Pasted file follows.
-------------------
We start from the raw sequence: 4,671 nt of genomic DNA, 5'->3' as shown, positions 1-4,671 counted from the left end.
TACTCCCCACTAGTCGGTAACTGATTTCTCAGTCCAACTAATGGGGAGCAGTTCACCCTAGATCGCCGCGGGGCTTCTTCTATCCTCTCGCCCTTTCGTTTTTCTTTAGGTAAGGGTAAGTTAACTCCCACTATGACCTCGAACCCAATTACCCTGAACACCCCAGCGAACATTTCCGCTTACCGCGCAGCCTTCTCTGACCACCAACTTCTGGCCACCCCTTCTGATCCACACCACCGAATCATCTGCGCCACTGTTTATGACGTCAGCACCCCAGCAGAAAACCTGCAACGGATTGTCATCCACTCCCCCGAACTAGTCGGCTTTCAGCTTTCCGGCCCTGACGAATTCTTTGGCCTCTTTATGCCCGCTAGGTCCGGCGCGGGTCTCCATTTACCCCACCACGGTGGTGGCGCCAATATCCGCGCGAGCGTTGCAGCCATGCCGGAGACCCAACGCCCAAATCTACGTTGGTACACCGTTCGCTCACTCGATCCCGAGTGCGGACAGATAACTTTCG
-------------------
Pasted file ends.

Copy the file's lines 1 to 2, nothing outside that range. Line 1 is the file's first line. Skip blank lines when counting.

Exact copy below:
We start from the raw sequence: 4,671 nt of genomic DNA, 5'->3' as shown, positions 1-4,671 counted from the left end.
TACTCCCCACTAGTCGGTAACTGATTTCTCAGTCCAACTAATGGGGAGCAGTTCACCCTAGATCGCCGCGGGGCTTCTTCTATCCTCTCGCCCTTTCGTTTTTCTTTAGGTAAGGGTAAGTTAACTCCCACTATGACCTCGAACCCAATTACCCTGAACACCCCAGCGAACATTTCCGCTTACCGCGCAGCCTTCTCTGACCACCAACTTCTGGCCACCCCTTCTGATCCACACCACCGAATCATCTGCGCCACTGTTTATGACGTCAGCACCCCAGCAGAAAACCTGCAACGGATTGTCATCCACTCCCCCGAACTAGTCGGCTTTCAGCTTTCCGGCCCTGACGAATTCTTTGGCCTCTTTATGCCCGCTAGGTCCGGCGCGGGTCTCCATTTACCCCACCACGGTGGTGGCGCCAATATCCGCGCGAGCGTTGCAGCCATGCCGGAGACCCAACGCCCAAATCTACGTTGGTACACCGTTCGCTCACTCGATCCCGAGTGCGGACAGATAACTTTCG